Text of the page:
They both look sportier than other Mini versions because of the extra 13 degrees of swept back angle for the front A pillars.
Inside its Mini through and through. Roomy for two adults in the front with enough arm space – just, and enough legroom to slide the front seats right back for us long legged drivers and the headroom with the hood up was good even for six-footers. With the rain pelting down and the canvas roof up it was just like old roadster times, bygone days of Triumphs and MGs but with today’s powerful heaters, demisters and aircon enjoyment reigned, as opposed to rained.
When the rain stopped down went the roof. A quick manual un-doing of the centre manual catch and push the button to get the roof down and stowed in quick time. Repeat the process and the roof was raised almost without the April showers dampening our driving experience.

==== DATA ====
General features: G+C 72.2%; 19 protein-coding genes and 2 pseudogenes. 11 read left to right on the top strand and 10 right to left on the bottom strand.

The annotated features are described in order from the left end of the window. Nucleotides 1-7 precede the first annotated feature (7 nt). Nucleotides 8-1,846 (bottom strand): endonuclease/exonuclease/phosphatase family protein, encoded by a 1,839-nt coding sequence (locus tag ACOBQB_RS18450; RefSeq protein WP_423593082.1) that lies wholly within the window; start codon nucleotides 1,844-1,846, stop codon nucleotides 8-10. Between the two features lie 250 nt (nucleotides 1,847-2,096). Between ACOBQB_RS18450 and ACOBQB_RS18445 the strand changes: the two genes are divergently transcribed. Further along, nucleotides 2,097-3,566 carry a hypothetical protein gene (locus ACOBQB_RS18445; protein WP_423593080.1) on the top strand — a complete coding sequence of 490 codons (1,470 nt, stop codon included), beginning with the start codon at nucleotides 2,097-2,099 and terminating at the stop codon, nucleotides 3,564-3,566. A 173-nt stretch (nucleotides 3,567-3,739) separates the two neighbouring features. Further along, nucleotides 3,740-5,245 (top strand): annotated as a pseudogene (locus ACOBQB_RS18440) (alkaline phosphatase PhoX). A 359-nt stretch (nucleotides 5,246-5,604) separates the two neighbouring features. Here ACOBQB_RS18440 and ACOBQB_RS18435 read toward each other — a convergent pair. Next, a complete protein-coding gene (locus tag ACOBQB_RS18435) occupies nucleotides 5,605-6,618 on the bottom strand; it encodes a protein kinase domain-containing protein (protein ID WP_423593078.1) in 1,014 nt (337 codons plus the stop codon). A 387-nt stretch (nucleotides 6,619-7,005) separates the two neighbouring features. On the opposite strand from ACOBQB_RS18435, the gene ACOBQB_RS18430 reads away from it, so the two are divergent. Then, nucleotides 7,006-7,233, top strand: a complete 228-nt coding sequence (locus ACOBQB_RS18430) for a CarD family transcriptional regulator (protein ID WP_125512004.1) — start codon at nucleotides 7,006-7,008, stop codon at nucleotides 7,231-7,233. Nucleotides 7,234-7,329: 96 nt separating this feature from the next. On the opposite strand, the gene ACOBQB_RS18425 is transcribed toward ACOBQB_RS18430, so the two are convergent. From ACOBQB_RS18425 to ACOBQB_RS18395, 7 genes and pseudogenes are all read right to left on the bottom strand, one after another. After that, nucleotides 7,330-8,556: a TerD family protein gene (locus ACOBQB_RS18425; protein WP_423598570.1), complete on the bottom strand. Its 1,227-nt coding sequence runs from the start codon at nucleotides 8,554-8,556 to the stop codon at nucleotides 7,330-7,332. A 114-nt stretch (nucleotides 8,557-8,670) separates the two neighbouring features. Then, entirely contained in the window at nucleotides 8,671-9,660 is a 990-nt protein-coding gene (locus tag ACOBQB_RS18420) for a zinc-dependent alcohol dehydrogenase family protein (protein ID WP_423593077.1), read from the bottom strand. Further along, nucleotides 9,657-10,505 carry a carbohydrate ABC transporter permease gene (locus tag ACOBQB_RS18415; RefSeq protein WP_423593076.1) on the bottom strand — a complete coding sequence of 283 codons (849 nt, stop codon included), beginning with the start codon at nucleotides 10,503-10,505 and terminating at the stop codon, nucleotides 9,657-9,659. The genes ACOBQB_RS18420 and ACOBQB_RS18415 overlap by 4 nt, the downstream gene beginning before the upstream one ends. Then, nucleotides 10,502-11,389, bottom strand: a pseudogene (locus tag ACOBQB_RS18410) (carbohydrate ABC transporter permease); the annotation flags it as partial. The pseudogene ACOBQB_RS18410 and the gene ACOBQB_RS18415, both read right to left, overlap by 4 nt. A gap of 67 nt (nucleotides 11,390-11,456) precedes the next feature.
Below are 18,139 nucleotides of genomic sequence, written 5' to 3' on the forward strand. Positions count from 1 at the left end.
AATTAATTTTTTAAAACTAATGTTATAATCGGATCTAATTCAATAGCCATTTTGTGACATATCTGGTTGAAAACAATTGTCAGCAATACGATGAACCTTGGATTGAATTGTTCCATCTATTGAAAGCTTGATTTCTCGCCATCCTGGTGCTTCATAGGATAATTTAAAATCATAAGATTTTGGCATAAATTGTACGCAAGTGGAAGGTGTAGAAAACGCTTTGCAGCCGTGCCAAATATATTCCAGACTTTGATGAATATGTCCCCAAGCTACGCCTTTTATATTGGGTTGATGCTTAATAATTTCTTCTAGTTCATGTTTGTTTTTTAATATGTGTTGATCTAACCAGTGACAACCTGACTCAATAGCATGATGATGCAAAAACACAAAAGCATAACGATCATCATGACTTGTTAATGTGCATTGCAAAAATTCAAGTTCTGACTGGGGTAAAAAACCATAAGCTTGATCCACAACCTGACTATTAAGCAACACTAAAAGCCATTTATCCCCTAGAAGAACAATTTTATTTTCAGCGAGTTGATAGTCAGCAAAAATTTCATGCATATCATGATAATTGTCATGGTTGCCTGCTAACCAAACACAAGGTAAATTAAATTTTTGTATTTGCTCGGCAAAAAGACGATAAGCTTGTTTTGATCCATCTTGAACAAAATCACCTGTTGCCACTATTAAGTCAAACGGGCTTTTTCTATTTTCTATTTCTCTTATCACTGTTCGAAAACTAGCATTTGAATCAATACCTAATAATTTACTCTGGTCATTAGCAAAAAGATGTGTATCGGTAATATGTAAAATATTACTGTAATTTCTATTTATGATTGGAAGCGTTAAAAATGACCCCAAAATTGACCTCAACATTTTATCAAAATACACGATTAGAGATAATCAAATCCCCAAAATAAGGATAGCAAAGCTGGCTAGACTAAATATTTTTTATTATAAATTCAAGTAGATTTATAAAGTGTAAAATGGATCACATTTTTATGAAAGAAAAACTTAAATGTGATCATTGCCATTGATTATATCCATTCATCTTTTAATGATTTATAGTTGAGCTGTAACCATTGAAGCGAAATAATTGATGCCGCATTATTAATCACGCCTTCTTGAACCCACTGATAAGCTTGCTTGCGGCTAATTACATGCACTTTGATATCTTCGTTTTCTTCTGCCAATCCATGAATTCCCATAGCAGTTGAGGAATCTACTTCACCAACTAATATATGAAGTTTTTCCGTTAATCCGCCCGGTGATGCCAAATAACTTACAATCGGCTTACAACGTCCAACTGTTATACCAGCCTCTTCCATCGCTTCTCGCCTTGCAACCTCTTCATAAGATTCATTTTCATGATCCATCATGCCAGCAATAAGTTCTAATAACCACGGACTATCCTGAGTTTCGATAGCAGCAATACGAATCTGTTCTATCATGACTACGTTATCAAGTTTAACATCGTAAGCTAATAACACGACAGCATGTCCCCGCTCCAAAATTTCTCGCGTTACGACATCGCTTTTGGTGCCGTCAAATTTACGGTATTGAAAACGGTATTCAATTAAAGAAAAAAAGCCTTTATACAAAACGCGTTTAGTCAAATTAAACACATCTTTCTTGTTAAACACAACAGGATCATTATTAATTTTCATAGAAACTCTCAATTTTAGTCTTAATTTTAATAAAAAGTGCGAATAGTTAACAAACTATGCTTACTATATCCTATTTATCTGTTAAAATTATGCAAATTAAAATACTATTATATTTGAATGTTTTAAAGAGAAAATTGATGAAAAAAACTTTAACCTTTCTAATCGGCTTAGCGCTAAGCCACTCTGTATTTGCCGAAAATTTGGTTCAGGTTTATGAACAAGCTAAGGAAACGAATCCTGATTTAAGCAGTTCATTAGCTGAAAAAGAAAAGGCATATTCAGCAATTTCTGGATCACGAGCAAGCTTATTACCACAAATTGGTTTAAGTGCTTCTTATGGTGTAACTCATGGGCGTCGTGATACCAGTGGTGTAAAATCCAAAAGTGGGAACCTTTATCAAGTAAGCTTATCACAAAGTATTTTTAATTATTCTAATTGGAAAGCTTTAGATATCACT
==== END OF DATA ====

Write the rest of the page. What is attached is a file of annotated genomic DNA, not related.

The roof does require a firm grip to lock it back into place though, mind the chipped finger nails ladies. As for performance, classic Mini, go-kart in the handling department, the steering seems even sharper and when manufacturers take roofs off hatchbacks there can be rigidity implications.
The Mini Roadster doesn’t suffer from the body tremors to a great extent; certainly the shell appears very stiff with its new strengthening cross-beam behind the seats. Push the car through tight corners and there was some wheel/suspension shake through the steering wheel. As always the smaller the wheels the better the ride comfort will be and the same applies to the new Roadster.